Tsar Osvoboditel Boulevard, Sofia
Written by Robin Gauldie
The royal boulevard that runs through the heart of Bulgaria’s capital is full of pleasant surprises, according to Sofia native Alexander Shpatov.
My city has never been in the spotlight, and that’s the most interesting thing about it. No matter how cool a spot in any city might seem, going there every day would surely bore you. But for the past seven years I have passed along Tsar Osvoboditel Boulevard from Monday to Friday every week, and I’ve grown to like it. Its yellow Viennese cobbles were laid down in honour of a royal wedding in the 19th century, and it’s lined with grand historic buildings.
At the west end of the boulevard, soldiers in fancy 19th-century uniforms stand guard outside the Presidency. I like to take visitors to watch the changing of the guard, then to the National Archaeological Museum, opposite the Presidency, to show them a bit of our country’s past. They are always amazed by the gold and bronze ornaments made by the Thracians who lived here almost 300 years ago, and by the Romans, Byzantines, and Bulgars who followed.
A bit further down the boulevard, the former Royal Palace is a landmark slice of Viennese wedding-cake architecture which now houses the National Gallery and the National Ethnographic Museum; if you’re looking for a souvenir of your visit to Sofia, I recommend the museum’s Centre of Folk Arts and Crafts, where you’ll find authentic Bulgarian rugs, ceramics, silver, and perfumes made from our famous Bulgarian roses.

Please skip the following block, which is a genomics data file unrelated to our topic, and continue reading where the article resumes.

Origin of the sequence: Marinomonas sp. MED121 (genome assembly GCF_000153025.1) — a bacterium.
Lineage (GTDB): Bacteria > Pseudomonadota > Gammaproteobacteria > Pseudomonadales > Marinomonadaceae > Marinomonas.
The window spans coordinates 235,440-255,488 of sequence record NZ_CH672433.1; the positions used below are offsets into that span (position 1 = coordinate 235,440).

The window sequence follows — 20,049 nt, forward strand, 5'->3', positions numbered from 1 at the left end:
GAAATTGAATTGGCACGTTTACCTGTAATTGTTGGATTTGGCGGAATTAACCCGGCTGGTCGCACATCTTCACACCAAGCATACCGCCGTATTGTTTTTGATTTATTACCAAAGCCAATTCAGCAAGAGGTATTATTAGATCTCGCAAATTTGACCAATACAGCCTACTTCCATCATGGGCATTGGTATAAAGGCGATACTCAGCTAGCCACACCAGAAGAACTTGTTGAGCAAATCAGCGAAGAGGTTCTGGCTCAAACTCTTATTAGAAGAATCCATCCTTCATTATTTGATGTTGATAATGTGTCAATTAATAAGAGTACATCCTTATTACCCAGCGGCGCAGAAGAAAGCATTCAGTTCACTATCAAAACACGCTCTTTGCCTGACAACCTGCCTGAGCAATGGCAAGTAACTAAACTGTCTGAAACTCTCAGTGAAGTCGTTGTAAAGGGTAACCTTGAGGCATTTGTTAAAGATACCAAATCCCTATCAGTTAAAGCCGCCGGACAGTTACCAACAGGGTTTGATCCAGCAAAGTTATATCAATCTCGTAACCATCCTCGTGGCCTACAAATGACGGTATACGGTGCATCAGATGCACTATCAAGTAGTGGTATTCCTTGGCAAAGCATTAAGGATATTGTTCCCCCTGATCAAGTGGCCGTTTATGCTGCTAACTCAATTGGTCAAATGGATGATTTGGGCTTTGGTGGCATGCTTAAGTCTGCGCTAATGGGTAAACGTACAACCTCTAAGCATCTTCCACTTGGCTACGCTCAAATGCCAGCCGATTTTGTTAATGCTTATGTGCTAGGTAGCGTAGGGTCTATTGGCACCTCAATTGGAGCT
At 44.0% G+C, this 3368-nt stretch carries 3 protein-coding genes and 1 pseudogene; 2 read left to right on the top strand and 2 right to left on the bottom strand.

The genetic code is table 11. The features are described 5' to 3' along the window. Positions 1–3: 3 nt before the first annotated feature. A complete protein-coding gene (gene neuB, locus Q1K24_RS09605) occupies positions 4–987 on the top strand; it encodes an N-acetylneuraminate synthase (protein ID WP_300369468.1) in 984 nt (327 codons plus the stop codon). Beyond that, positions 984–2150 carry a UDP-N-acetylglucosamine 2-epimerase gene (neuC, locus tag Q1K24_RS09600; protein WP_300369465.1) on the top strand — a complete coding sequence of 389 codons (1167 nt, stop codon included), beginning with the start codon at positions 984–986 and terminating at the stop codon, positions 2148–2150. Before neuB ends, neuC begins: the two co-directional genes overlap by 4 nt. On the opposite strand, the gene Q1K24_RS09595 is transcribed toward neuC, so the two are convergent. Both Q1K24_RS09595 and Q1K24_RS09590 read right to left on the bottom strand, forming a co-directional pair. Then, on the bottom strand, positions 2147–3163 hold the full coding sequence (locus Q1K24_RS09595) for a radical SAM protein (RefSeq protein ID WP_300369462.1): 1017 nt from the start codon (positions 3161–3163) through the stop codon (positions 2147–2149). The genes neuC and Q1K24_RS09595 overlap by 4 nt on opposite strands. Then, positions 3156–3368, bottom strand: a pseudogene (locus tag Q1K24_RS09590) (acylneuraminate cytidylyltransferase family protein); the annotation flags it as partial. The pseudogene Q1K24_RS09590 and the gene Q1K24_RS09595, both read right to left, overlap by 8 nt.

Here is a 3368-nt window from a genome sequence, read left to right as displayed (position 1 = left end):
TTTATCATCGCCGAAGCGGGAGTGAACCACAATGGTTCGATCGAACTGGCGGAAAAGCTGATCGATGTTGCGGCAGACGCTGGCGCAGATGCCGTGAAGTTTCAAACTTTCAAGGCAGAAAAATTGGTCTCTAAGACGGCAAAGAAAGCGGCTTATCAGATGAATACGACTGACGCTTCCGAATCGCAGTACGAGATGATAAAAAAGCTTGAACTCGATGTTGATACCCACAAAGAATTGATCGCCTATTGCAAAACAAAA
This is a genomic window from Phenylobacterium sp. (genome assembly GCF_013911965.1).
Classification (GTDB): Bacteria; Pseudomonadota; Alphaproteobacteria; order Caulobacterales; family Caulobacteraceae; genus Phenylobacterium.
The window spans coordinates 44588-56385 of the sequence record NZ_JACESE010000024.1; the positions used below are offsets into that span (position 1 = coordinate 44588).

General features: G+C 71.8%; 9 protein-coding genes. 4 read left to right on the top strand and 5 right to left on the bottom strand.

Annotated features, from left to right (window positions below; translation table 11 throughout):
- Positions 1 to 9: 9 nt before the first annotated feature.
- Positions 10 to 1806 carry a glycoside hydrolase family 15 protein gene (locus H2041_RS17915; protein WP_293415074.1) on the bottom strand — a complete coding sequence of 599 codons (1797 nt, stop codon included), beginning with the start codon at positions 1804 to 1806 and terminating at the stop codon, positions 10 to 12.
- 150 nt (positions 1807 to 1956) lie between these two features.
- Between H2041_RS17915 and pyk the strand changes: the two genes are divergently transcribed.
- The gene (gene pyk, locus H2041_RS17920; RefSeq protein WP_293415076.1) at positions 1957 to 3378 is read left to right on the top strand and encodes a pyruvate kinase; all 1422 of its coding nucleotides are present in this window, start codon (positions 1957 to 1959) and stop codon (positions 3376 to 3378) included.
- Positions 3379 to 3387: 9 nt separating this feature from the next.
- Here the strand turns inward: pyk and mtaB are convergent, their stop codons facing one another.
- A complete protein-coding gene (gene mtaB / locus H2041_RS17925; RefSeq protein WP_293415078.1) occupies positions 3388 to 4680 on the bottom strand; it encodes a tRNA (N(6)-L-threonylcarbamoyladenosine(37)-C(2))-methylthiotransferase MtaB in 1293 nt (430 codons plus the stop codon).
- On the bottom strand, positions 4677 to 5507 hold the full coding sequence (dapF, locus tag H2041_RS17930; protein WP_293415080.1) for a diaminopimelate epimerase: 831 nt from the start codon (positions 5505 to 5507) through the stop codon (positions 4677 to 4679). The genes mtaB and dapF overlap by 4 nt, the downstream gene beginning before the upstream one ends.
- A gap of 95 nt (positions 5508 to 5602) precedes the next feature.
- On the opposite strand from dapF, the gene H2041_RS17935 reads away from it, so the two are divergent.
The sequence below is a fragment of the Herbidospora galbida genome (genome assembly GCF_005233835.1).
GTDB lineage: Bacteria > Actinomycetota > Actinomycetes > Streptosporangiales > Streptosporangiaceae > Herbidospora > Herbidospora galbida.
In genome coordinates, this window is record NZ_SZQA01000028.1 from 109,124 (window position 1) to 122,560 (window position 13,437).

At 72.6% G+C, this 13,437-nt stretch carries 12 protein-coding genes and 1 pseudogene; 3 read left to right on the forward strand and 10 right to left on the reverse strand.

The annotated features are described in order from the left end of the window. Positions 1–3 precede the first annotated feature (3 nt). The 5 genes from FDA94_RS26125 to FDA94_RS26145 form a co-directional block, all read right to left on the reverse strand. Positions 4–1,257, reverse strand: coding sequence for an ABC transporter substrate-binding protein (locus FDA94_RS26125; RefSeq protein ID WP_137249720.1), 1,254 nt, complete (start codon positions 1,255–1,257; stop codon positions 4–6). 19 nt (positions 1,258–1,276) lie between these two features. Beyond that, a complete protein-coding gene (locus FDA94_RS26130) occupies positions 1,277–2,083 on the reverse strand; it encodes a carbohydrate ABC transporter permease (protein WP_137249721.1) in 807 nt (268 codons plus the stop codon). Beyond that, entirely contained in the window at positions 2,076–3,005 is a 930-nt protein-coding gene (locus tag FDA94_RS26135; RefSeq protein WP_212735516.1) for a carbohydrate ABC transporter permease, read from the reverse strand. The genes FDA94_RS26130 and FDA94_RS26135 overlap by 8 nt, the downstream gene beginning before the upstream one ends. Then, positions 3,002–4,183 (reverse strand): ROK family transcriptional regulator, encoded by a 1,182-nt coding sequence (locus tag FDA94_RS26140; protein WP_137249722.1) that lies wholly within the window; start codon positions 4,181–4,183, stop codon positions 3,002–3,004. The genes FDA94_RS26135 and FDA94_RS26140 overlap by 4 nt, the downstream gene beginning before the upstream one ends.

Opposite the museum, the pastry shop at the art deco restaurant Bulgaria (Tsar Osvoboditel 4) is one of my favourite spots for coffee. We Bulgarians love our sladkarnizi (pastry shops), and the chocolate cake here is renowned, an ultimate sugar hit.
On a summer’s day or evening I like to meet friends for a cool drink in the Krystal Garden, which is a couple of blocks further down the boulevard. This small park is my favourite spot – it’s a traditional rendezvous for writers, artists, poets, and playwrights, and at the back of the garden is the best bookshop in Sofia, Bulgarski Knizhitsi. It’s a cosy, family-run place with the largest collection of Bulgarian books in town.
Thirty-year-old Alexander Shpatov lives in Sofia. He is a screenwriter, literary event organiser, and the author of four collections of short stories, most of which are set in his native city. His latest book #livefromsofia, published by Colibri, is available on Amazon and as an ebook.